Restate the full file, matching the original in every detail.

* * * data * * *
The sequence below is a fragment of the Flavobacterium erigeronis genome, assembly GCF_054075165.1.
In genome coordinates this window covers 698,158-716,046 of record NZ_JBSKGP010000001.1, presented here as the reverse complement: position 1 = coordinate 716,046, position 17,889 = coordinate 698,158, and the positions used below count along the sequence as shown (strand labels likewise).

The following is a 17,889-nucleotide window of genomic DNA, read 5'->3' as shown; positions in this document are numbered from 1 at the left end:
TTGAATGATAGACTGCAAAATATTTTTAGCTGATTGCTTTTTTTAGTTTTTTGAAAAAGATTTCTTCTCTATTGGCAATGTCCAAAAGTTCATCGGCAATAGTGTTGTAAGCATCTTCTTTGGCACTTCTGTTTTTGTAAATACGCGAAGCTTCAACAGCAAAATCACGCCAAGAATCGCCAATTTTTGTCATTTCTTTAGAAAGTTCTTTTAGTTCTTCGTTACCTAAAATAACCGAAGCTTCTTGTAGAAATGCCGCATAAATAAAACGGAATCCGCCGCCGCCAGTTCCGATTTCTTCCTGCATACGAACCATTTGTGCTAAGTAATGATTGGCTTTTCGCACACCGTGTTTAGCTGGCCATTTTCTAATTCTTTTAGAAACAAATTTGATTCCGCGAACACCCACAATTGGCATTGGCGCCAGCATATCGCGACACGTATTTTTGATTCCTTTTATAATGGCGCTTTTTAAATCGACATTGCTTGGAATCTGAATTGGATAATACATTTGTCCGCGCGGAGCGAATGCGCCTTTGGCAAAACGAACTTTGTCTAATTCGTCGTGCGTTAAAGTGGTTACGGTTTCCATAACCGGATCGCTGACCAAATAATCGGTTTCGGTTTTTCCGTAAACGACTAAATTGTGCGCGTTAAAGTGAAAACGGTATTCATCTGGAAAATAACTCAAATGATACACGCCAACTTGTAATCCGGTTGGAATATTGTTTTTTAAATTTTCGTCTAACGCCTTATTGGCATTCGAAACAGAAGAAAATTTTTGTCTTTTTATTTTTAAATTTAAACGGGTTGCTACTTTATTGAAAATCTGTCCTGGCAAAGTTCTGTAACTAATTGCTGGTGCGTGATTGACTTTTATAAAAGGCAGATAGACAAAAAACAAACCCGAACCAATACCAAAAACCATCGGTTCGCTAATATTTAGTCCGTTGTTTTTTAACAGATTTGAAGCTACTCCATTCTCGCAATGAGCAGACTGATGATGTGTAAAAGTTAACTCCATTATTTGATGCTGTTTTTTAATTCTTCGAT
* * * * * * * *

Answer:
The sequence below is a fragment of the Flavobacterium erigeronis genome, assembly GCF_054075165.1.
In genome coordinates this window covers 698,158-716,046 of record NZ_JBSKGP010000001.1, presented here as the reverse complement: position 1 = coordinate 716,046, position 17,889 = coordinate 698,158, and the positions used below count along the sequence as shown (strand labels likewise).

The following is a 17,889-nucleotide window of genomic DNA, read 5'->3' as shown; positions in this document are numbered from 1 at the left end:
TTGAATGATAGACTGCAAAATATTTTTAGCTGATTGCTTTTTTTAGTTTTTTGAAAAAGATTTCTTCTCTATTGGCAATGTCCAAAAGTTCATCGGCAATAGTGTTGTAAGCATCTTCTTTGGCACTTCTGTTTTTGTAAATACGCGAAGCTTCAACAGCAAAATCACGCCAAGAATCGCCAATTTTTGTCATTTCTTTAGAAAGTTCTTTTAGTTCTTCGTTACCTAAAATAACCGAAGCTTCTTGTAGAAATGCCGCATAAATAAAACGGAATCCGCCGCCGCCAGTTCCGATTTCTTCCTGCATACGAACCATTTGTGCTAAGTAATGATTGGCTTTTCGCACACCGTGTTTAGCTGGCCATTTTCTAATTCTTTTAGAAACAAATTTGATTCCGCGAACACCCACAATTGGCATTGGCGCCAGCATATCGCGACACGTATTTTTGATTCCTTTTATAATGGCGCTTTTTAAATCGACATTGCTTGGAATCTGAATTGGATAATACATTTGTCCGCGCGGAGCGAATGCGCCTTTGGCAAAACGAACTTTGTCTAATTCGTCGTGCGTTAAAGTGGTTACGGTTTCCATAACCGGATCGCTGACCAAATAATCGGTTTCGGTTTTTCCGTAAACGACTAAATTGTGCGCGTTAAAGTGAAAACGGTATTCATCTGGAAAATAACTCAAATGATACACGCCAACTTGTAATCCGGTTGGAATATTGTTTTTTAAATTTTCGTCTAACGCCTTATTGGCATTCGAAACAGAAGAAAATTTTTGTCTTTTTATTTTTAAATTTAAACGGGTTGCTACTTTATTGAAAATCTGTCCTGGCAAAGTTCTGTAACTAATTGCTGGTGCGTGATTGACTTTTATAAAAGGCAGATAGACAAAAAACAAACCCGAACCAATACCAAAAACCATCGGTTCGCTAATATTTAGTCCGTTGTTTTTTAACAGATTTGAAGCTACTCCATTCTCGCAATGAGCAGACTGATGATGTGTAAAAGTTAACTCCATTATTTGATGCTGTTTTTTAATTCTTCGAT